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Living in a tiny house is akin to living in a trailer or RV, though tiny houses are generally more aesthetically pleasing. Most tiny houses are no wider than eight and a half feet, as this is the maximum width allowable on roads in the U.S. The philosophy of living that drives interest in tiny homes is one of minimalism, as these residences promote a simple lifestyle with few personal possessions while promoting freedom by making it easier to travel and move to new places. What’s more, the tiny house lifestyle is ideal for the environmentally-conscious, as living in a tiny house minimizes electricity and oil usage while also reducing the amount of material necessary to build and maintain the house.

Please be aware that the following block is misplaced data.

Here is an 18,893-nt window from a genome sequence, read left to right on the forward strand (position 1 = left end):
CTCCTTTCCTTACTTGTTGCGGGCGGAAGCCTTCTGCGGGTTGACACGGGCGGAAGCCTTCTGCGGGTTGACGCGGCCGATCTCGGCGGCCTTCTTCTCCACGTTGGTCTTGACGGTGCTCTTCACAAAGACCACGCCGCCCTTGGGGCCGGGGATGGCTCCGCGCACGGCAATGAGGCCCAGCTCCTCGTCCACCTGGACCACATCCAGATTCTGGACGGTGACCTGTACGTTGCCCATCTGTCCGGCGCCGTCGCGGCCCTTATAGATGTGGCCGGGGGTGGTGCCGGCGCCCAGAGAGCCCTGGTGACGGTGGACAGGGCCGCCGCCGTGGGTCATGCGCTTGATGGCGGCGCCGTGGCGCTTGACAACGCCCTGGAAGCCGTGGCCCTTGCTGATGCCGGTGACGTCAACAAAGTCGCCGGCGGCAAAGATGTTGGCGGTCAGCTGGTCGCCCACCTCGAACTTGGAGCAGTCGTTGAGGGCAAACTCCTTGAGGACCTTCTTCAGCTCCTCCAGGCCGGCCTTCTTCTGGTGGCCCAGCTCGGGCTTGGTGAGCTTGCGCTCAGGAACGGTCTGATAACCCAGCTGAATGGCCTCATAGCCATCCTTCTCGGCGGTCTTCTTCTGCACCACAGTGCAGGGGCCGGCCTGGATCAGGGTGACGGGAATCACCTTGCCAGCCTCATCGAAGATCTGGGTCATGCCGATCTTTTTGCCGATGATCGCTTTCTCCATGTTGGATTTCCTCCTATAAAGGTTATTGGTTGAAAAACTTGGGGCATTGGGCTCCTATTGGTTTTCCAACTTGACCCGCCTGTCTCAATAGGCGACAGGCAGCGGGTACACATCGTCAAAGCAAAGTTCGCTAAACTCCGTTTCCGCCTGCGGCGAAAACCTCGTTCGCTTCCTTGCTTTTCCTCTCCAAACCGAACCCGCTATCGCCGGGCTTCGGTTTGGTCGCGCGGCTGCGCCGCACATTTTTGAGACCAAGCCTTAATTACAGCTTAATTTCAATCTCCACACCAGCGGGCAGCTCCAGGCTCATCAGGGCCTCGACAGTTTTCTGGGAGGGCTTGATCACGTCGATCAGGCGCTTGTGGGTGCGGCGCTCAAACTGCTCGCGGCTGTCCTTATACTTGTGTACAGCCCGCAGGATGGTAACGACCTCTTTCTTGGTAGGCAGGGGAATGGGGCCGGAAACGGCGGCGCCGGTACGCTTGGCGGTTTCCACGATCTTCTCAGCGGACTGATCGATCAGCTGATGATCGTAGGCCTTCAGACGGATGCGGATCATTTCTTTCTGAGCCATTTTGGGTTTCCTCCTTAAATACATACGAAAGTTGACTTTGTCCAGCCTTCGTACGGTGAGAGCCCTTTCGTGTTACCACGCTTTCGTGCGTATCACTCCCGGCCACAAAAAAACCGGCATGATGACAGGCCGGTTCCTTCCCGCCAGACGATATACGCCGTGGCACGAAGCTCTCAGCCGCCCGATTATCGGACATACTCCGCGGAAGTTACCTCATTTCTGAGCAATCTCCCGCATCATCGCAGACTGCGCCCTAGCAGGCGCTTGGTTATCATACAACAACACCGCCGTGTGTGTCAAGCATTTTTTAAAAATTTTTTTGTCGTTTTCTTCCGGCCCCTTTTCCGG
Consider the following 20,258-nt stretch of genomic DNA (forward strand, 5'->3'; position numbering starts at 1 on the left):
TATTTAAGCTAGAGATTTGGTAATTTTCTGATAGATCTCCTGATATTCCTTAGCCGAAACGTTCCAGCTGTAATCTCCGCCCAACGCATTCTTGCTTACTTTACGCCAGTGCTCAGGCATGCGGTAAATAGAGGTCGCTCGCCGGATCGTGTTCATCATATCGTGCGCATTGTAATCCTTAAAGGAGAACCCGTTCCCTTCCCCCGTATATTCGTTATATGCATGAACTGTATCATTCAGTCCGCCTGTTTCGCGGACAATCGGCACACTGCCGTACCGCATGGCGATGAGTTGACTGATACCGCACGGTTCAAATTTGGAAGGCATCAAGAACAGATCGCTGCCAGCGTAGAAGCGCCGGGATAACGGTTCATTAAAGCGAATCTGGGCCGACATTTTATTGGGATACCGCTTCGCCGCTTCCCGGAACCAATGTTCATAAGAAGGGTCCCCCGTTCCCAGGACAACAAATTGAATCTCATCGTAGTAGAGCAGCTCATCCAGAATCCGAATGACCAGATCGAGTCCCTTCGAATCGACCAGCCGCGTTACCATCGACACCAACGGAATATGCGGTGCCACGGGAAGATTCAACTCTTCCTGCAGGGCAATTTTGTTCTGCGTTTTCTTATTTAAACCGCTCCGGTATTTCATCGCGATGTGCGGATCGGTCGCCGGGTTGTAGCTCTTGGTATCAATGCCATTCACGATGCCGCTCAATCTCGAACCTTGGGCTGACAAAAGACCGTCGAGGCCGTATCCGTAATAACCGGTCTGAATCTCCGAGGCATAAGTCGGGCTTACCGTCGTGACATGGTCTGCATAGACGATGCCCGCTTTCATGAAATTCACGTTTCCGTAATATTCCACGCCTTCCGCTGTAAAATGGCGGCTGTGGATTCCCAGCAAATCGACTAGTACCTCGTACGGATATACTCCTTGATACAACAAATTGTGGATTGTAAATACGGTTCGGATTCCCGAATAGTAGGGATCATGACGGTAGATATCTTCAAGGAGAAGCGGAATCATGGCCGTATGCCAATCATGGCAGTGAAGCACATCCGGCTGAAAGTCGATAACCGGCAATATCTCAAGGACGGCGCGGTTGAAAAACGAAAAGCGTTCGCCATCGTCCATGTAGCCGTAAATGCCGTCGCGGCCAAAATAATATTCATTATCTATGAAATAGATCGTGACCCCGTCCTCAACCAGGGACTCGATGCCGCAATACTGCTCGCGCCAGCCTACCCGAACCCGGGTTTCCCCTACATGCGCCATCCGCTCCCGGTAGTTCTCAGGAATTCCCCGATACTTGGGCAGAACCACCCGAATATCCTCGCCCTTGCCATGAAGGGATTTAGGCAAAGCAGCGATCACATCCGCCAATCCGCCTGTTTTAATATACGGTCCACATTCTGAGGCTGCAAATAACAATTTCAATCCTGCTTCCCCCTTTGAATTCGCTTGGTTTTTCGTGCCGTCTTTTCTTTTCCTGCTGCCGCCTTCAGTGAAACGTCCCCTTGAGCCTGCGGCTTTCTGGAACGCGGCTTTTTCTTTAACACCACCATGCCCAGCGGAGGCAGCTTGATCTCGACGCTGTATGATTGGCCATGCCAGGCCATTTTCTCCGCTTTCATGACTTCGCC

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However, there are a number of clear drawbacks to living in a tiny house, not the least of which is a lack of space. Oftentimes, tiny homes have bathrooms that are so small that the toilet is placed immediately next to the shower, and space restrictions mean that lofts and closest can be so small that you have to crawl to enter and leave them. Additionally, zoning regulations often restrict or prohibit living in tiny houses, depending on the jurisdiction. Tiny houses can also prove to be problematic for neighbors, who may consider them an eyesore and may worry that communities of tiny homes can devolve into shantytowns, lowering property values in the neighborhood.